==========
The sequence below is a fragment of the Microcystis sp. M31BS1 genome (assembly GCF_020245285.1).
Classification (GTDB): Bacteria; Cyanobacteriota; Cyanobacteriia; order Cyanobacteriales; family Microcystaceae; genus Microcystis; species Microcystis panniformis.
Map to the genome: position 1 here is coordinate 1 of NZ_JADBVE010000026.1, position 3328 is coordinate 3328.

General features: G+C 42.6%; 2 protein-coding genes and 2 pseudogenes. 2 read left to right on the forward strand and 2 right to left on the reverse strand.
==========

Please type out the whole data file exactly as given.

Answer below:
The sequence below is a fragment of the Microcystis sp. M31BS1 genome (assembly GCF_020245285.1).
Classification (GTDB): Bacteria; Cyanobacteriota; Cyanobacteriia; order Cyanobacteriales; family Microcystaceae; genus Microcystis; species Microcystis panniformis.
Map to the genome: position 1 here is coordinate 1 of NZ_JADBVE010000026.1, position 3328 is coordinate 3328.

General features: G+C 42.6%; 2 protein-coding genes and 2 pseudogenes. 2 read left to right on the forward strand and 2 right to left on the reverse strand.